“Our exposure is immaterial,” BMO said in a statement, but a spokesperson declined to comment further.
According to a source familiar with the bank’s involvement, Archegos was a minor client at BMO’s prime brokerage and the bank closed its position last week without incurring any meaningful loss. BMO has no further exposure to Archegos, the source said.
The Globe and Mail is not identifying the source because they are not authorized to discuss the bank’s clients.
Archegos is a family office run by former hedge fund manager Bill Hwang that managed about US$10-billion, but it collapsed when it was squeezed with margin calls from its lenders after using borrowed money to make huge bets on Chinese and U.S. stocks. The fallout has exposed major foreign banks such as Credit Suisse Group AG and Nomura to losses that could total billions of dollars.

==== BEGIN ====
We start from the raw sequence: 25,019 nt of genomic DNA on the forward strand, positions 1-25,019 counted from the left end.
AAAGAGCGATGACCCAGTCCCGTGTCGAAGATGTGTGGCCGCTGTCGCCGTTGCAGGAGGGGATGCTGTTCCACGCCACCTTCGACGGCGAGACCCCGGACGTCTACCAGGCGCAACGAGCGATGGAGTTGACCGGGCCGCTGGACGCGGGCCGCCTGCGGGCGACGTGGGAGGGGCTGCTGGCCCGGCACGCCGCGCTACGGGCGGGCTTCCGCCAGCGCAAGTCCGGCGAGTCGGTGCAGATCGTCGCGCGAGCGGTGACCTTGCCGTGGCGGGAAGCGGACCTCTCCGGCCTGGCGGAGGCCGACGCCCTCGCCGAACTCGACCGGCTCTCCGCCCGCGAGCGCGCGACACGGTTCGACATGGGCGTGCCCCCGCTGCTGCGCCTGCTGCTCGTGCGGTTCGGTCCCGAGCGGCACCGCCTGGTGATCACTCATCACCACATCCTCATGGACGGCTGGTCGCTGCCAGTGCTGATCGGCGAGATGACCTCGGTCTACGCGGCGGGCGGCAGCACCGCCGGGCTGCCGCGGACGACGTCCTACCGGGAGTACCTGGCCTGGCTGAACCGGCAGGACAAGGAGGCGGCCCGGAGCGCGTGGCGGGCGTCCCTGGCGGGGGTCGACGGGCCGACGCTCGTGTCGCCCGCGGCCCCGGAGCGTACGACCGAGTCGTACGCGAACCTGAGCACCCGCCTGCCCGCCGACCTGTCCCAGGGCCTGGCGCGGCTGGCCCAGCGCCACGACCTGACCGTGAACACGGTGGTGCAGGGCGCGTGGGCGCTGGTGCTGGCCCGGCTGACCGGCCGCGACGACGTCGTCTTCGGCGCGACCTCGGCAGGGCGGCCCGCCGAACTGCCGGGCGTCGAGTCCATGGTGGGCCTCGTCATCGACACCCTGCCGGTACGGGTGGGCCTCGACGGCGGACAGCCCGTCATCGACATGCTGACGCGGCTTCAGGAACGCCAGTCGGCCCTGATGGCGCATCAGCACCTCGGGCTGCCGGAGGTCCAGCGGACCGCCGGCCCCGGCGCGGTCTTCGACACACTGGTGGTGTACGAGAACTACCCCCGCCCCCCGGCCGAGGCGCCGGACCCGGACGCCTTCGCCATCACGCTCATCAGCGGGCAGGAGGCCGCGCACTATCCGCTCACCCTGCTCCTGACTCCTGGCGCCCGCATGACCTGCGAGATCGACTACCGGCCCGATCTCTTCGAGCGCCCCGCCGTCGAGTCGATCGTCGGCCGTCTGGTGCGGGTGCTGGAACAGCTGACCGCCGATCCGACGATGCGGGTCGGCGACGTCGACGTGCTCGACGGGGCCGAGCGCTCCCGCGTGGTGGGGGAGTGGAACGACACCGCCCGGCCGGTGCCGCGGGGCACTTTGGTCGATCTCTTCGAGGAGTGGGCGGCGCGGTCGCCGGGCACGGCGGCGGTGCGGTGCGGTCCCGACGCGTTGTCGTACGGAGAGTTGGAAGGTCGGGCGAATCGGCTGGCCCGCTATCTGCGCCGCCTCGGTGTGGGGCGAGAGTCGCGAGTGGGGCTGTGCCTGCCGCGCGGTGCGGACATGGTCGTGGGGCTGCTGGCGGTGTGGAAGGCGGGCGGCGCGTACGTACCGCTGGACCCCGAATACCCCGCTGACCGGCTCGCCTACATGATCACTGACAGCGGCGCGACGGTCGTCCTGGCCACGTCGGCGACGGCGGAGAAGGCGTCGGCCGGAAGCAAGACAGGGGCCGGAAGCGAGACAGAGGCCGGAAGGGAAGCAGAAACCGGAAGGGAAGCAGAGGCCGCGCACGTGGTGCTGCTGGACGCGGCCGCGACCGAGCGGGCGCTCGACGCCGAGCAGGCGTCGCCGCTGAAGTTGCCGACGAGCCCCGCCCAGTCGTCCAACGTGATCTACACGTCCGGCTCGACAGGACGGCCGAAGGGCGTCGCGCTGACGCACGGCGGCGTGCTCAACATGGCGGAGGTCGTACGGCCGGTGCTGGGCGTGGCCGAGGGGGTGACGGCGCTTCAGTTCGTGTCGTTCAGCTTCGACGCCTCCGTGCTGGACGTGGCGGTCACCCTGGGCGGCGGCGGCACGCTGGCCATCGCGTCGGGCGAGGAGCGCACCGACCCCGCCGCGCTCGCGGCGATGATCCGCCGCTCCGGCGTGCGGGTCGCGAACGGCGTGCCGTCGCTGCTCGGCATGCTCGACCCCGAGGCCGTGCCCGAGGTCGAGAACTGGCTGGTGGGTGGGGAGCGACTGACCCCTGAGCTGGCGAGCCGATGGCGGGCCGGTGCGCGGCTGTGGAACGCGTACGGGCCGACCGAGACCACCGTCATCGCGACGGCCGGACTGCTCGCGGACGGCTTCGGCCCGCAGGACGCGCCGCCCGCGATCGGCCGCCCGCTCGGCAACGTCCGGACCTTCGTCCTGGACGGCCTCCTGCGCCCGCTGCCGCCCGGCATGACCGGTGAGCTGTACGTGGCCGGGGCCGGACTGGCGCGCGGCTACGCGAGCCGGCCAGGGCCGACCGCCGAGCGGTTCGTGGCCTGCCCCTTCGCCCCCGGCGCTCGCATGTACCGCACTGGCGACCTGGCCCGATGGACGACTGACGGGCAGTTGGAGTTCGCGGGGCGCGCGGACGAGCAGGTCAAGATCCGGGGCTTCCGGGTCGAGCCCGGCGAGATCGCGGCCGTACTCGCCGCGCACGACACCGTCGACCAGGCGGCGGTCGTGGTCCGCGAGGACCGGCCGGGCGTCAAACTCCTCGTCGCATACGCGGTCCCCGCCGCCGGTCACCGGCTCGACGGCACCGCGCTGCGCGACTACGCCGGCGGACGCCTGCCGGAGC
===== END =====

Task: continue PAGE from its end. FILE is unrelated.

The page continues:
BMO is one of several Canadian banks that offer prime brokerage services, which can include financing, margin lending and securities lending. Others appear to have avoided getting involved with Archegos.
Royal Bank of Canada spokesperson Sanam Heidary said the bank has “no direct holdings” related to Archegos, and Toronto-Dominion Bank spokesperson Mohammed Nakhooda said “we do not have any direct exposure to Archegos.”
Canadian Imperial Bank of Commerce spokesman Tom Wallis said the bank had “no involvement” with the fund. And a Bank of Nova Scotia spokesperson confirmed the bank had no exposure.
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